April’s Community Call Recap – How community managers can support diversity, equity, and inclusion in science

This month’s call challenged us all to think hard about creating and supporting inclusive communities, particularly virtually. Led by the CEFP 2019 DEI Project Team, we explored four topics related to this and used Zoom’s breakout room capability to give participants the opportunity to have small group discussions.

April’s community call showcased four new CSCCE tip sheets created by the CEFP 2019 DEI Project Team.

The DEI Project Team Tip Sheets

As part of CSCCE’s Community Engagement Fellowship Program (CEFP), fellows develop their own working groups to delve deeper into any aspect of scientific community management. The Diversity, Equity, and Inclusion team from the 2019 cohort of fellows, made up of Kate Baker, Ellen Bechtol, Rayna Harris, and Camille Santistevan, chose to develop tip sheets that help community managers work to ensure their community is welcoming, inclusive, and accessible to all:

  1. Childcare at scientific meetings – this tip sheet walks meeting organizers and community managers through considerations for providing childcare at scientific meetings with a set of reflection questions to show you C.A.R.E. (Childcare, Accommodations for families, Resources and Establishment of social networks)
  2. Decolonizing international research collaborations – this tip sheet encourages scientific community managers who support international research collaborations to consider ways in which they can help to decolonize the way research is carried out.
  3. Inclusive marketing – this tip sheet helps community managers consider inclusive marketing strategies that ensure new content is representative of our communities, and builds trust within them and beyond.
  4. Member recruitment – this tip sheet helps community managers consider issues of unconscious bias, support structures, and creating diverse leadership committees as part of an inclusive member recruitment strategy.

On Wednesday’s call, the team unveiled the tip sheets to the broader community (they are available for download on our DEI resource page here, along with related blog posts about other aspects of building inclusive communities, written by members of the CSCCE community of practice). We used them as a springboard for small group discussions with call participants each choosing which tip sheet they wanted to explore and then breaking out into smaller groups for 20 minutes to talk. 

Sharing, learning, and making the most of Zoom breakout rooms

CSCCE’s community calls recently increased in length to a 90 minute format, meaning that those who have time to stay beyond the initial hour can go deeper on whatever topic is on the table for the remaining half hour of the call. This month’s discussion began with short report-out’s from each of the breakout groups. Their main discussion points included:

  • Some community managers have experienced push back from their organizations when asking to provide childcare. This involves issues of liability, cost, and a perceived lack of necessity to the community. 
  • When working to decolonize international research collaborations it is extremely important to consider stakeholder engagement early and often, and to include non-westernized cultures in the discussion surrounding open science.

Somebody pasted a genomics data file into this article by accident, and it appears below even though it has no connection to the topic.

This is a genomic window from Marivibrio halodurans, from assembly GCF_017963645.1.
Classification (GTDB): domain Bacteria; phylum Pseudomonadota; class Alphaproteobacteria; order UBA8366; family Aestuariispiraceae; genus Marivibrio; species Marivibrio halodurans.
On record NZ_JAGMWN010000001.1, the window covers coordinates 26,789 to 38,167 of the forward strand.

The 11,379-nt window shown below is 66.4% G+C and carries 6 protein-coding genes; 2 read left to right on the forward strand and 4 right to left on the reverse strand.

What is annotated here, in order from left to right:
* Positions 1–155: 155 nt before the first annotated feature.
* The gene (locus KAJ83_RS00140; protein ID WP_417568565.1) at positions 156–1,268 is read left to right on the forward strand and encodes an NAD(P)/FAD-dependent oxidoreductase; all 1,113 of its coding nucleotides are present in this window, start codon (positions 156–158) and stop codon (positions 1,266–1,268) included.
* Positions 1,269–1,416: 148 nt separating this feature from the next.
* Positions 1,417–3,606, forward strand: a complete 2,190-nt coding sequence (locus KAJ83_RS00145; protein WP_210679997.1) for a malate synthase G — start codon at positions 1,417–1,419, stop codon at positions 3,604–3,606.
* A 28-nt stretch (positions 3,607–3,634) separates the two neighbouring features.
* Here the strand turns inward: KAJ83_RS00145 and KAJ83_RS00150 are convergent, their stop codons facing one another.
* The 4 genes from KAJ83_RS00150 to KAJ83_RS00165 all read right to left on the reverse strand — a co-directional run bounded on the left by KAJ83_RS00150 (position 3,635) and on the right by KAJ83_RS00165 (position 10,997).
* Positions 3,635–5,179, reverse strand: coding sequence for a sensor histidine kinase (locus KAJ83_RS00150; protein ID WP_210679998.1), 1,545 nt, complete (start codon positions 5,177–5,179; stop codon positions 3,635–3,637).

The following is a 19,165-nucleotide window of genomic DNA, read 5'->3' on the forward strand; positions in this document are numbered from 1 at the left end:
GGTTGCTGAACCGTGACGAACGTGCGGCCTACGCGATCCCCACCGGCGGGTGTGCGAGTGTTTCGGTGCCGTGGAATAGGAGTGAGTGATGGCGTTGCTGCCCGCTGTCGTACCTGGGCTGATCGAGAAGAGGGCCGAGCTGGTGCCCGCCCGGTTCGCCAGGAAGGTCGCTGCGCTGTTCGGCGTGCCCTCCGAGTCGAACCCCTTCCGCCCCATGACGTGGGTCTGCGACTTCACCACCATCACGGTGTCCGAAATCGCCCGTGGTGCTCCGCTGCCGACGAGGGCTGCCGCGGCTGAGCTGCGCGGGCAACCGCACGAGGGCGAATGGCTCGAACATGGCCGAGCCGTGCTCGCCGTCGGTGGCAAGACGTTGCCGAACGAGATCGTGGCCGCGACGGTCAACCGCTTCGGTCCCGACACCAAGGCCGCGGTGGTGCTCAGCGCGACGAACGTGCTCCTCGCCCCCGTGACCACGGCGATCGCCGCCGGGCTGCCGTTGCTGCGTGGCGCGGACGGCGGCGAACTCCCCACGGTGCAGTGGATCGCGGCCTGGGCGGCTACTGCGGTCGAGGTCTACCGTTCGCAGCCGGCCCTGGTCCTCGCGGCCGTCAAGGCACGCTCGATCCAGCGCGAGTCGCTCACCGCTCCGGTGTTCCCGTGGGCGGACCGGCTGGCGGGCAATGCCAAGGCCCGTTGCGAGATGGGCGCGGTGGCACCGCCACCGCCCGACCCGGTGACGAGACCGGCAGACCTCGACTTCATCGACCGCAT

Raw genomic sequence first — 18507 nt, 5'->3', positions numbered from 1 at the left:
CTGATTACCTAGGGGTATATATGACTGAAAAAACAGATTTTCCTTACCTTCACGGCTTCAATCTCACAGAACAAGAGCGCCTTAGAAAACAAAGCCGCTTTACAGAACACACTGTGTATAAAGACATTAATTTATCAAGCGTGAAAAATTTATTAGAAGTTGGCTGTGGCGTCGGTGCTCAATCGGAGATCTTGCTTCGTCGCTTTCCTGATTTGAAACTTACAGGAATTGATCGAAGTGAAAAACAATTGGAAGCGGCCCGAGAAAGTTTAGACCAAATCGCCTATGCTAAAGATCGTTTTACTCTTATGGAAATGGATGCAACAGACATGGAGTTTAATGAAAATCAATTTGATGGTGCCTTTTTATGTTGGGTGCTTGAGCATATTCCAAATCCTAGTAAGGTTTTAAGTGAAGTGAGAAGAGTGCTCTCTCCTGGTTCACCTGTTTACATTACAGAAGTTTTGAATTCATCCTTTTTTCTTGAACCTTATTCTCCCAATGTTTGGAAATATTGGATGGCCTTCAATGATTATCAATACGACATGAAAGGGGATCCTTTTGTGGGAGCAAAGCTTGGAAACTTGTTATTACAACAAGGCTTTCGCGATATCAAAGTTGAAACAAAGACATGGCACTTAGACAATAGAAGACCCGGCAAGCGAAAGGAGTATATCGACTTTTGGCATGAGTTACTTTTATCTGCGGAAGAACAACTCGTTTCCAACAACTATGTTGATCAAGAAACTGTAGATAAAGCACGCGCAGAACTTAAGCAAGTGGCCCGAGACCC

• When we design communications or engagement materials, there is an inherent context associated with the language we use; utilizing different language can define who we reach or exclude.
  • Even job titles can have (for example) masculine or feminine stereotypes and encourage or prevent people from applying (e.g., “developer” is often identified as masculine). How can we avoid them but also not reinforce them?

Participants on the call also shared some additional resources to help people working though some of these issues (included at the bottom of this post).

Running an inclusive community call

In an effort to practice what we teach, our alternative call format aimed to facilitate more intimate and participatory discussion. Rather than asking all the participants to jump in to ask questions in the main room (where there were close to 40 people), our small breakout rooms of 4-8 allowed everyone to have a voice. We also asked everyone to take a moment to introduce themselves to their breakout group, in the hopes of creating new connections within our 150-strong community of practice. Lastly, we ensured that each breakout room recorded notes in a shared, virtual note-taking document, so that those who were torn between two rooms could at least catch a glimpse of the other discussions. Unsurprisingly, for such an important topic, 90 minutes allowed us simply to scratch the surface, and several discussions spilled into the Slack group after the call.


A big thank you to everyone who participated this month, and particularly to the CEFP 2019 DEI Project Team:

  •  Kate Baker (presented)
  •  Ellen Bechtol
  •  Rayna Harris (presented)
  •  Camille Santistevan (presented)


You can access all of the DEI tip sheets on our DEI resources page here. Some addition resources shared on the call include: 

Principle for Digital Development – nine living guidelines that are designed to help integrate best practices into technology-enabled programs and are updated over time. 

If you build it, they will come…but then what? Facilitating communities of practice in R – Dr. Kate Hertweck (video) 

Minority Postdocs are the Source for Future Faculty of Color – by Alberto Roca

DiverseScholar Conference Preps Underrepresented Postdocs for Faculty Jobs – by Barbra A. Rodriguez and Alberto I. Roca

Other relevant pages on MinorityPostdoc.org: Resources (funding), Stakeholders (professional societies, websites, etc) Calendar 

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